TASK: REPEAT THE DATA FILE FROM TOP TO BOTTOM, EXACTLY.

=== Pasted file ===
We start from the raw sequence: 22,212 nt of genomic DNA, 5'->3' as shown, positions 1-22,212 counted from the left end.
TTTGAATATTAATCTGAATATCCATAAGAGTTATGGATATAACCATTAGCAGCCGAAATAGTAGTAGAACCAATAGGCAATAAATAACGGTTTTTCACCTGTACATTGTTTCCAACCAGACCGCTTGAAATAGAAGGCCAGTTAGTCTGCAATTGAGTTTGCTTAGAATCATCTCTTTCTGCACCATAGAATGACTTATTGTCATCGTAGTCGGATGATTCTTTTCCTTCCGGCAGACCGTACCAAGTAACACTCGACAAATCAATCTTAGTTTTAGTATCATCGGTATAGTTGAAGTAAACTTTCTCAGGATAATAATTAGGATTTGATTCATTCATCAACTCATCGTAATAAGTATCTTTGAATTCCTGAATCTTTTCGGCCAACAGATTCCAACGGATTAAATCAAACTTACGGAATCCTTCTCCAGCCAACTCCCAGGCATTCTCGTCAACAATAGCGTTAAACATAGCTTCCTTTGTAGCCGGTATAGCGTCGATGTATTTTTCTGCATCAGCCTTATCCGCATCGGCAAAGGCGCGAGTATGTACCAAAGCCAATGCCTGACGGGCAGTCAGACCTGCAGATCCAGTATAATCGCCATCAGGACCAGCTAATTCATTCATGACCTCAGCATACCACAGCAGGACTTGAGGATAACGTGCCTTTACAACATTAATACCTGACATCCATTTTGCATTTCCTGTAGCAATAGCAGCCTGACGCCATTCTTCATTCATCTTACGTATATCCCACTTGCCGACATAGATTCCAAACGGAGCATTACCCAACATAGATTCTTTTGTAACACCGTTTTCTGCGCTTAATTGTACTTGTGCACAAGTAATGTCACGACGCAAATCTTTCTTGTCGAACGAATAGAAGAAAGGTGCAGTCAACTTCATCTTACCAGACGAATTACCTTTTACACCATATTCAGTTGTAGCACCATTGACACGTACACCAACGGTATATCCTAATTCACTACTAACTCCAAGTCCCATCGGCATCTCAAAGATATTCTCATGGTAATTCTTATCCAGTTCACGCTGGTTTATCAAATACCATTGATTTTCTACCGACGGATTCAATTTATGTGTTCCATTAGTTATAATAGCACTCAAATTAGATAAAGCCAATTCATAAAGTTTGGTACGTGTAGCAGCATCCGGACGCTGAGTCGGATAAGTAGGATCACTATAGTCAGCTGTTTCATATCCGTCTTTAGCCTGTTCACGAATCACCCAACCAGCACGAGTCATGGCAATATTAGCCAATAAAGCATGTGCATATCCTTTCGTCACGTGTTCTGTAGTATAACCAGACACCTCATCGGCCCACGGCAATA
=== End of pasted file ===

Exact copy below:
We start from the raw sequence: 22,212 nt of genomic DNA, 5'->3' as shown, positions 1-22,212 counted from the left end.
TTTGAATATTAATCTGAATATCCATAAGAGTTATGGATATAACCATTAGCAGCCGAAATAGTAGTAGAACCAATAGGCAATAAATAACGGTTTTTCACCTGTACATTGTTTCCAACCAGACCGCTTGAAATAGAAGGCCAGTTAGTCTGCAATTGAGTTTGCTTAGAATCATCTCTTTCTGCACCATAGAATGACTTATTGTCATCGTAGTCGGATGATTCTTTTCCTTCCGGCAGACCGTACCAAGTAACACTCGACAAATCAATCTTAGTTTTAGTATCATCGGTATAGTTGAAGTAAACTTTCTCAGGATAATAATTAGGATTTGATTCATTCATCAACTCATCGTAATAAGTATCTTTGAATTCCTGAATCTTTTCGGCCAACAGATTCCAACGGATTAAATCAAACTTACGGAATCCTTCTCCAGCCAACTCCCAGGCATTCTCGTCAACAATAGCGTTAAACATAGCTTCCTTTGTAGCCGGTATAGCGTCGATGTATTTTTCTGCATCAGCCTTATCCGCATCGGCAAAGGCGCGAGTATGTACCAAAGCCAATGCCTGACGGGCAGTCAGACCTGCAGATCCAGTATAATCGCCATCAGGACCAGCTAATTCATTCATGACCTCAGCATACCACAGCAGGACTTGAGGATAACGTGCCTTTACAACATTAATACCTGACATCCATTTTGCATTTCCTGTAGCAATAGCAGCCTGACGCCATTCTTCATTCATCTTACGTATATCCCACTTGCCGACATAGATTCCAAACGGAGCATTACCCAACATAGATTCTTTTGTAACACCGTTTTCTGCGCTTAATTGTACTTGTGCACAAGTAATGTCACGACGCAAATCTTTCTTGTCGAACGAATAGAAGAAAGGTGCAGTCAACTTCATCTTACCAGACGAATTACCTTTTACACCATATTCAGTTGTAGCACCATTGACACGTACACCAACGGTATATCCTAATTCACTACTAACTCCAAGTCCCATCGGCATCTCAAAGATATTCTCATGGTAATTCTTATCCAGTTCACGCTGGTTTATCAAATACCATTGATTTTCTACCGACGGATTCAATTTATGTGTTCCATTAGTTATAATAGCACTCAAATTAGATAAAGCCAATTCATAAAGTTTGGTACGTGTAGCAGCATCCGGACGCTGAGTCGGATAAGTAGGATCACTATAGTCAGCTGTTTCATATCCGTCTTTAGCCTGTTCACGAATCACCCAACCAGCACGAGTCATGGCAATATTAGCCAATAAAGCATGTGCATATCCTTTCGTCACGTGTTCTGTAGTATAACCAGACACCTCATCGGCCCACGGCAATA